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Title: Gender and general practice: the single-handed woman General Practitioner
Author: Lawrence, Barbara
Awarding Body: Aston University
Current Institution: Aston University
Date of Award: 1987
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This research examines women GPs' careers, how they run their practices and how they reconcile professional and domestic lives. It looks at the particular experiences of women GPs who practise alone, and at the pressures in past practice experience which have led them to do so. It is argued that many of the problems of group practice which can be identified are attributable to gender. For example, one reason given for entering general practice is a desire to be able to provide the full range of medical care and not to specialise. Women GPs, however, may find themselves seeing more women patients for "women's problems" and children than they would freely choose. Women have not entered general practice in order to specialise in these areas of medicine. Indeed, if they had wanted to specialise in obstetrics, gynaecology or paediatrics they would have had difficulty advancing very far in these male-dominated areas of hospital hierarchy. Other gender related problems exist for women in general practice and practising single-handedly is one strategy that women GPs have used to counter the problems of working in male-dominated practices and partnerships. However, the twenty-four hour commitment of single-handed practice may bring further pressures in reconciling this with responsibility for home life. Out-of-hours cover, which can be viewed as the link between professional and domestic life, where the one intrudes into the other, is also examined in terms of the gender issues it raises. The interaction of gender and ethnicity is also considered for the 11 Asian women GPs in the study. Interviews were conducted with 29 single-handed women GPs in the Midlands. In addition, some cases were studied in greater depth by being observed in their surgeries and on home visits for a day each. A qualitative/feminist approach to analysis has been employed.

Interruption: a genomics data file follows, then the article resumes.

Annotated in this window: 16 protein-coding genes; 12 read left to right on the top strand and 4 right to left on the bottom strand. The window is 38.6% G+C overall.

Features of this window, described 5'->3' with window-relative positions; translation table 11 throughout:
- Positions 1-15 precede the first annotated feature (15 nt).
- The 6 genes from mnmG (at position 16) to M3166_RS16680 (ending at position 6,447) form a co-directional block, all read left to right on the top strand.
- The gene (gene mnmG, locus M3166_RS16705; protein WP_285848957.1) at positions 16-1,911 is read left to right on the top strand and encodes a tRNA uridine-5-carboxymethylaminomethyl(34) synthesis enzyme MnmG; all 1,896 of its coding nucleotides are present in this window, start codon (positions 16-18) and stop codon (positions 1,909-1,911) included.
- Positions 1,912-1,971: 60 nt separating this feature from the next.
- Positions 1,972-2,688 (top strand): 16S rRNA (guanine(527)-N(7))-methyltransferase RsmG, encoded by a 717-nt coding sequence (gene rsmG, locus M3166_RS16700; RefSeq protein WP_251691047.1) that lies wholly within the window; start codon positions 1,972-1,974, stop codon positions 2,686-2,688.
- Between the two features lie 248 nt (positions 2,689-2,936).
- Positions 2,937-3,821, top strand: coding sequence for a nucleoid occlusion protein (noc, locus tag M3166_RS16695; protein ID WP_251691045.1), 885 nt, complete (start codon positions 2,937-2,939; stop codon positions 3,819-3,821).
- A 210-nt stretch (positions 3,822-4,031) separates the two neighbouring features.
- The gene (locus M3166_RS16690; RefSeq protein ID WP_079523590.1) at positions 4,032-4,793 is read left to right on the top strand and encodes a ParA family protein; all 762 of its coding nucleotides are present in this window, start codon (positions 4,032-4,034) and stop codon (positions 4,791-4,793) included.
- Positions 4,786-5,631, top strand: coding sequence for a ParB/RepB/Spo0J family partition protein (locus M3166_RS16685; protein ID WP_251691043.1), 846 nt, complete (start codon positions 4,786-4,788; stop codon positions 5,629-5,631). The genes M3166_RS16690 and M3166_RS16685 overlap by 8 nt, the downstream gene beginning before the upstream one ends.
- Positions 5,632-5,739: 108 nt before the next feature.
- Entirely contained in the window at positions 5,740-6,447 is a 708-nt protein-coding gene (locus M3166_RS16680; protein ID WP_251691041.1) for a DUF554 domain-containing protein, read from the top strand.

Supervisor: Not available Sponsor: Not available
Qualification Name: Thesis (Ph.D.) Qualification Level: Doctoral
EThOS ID:  DOI: Not available
Keywords: Management studies Labor Sociology Human services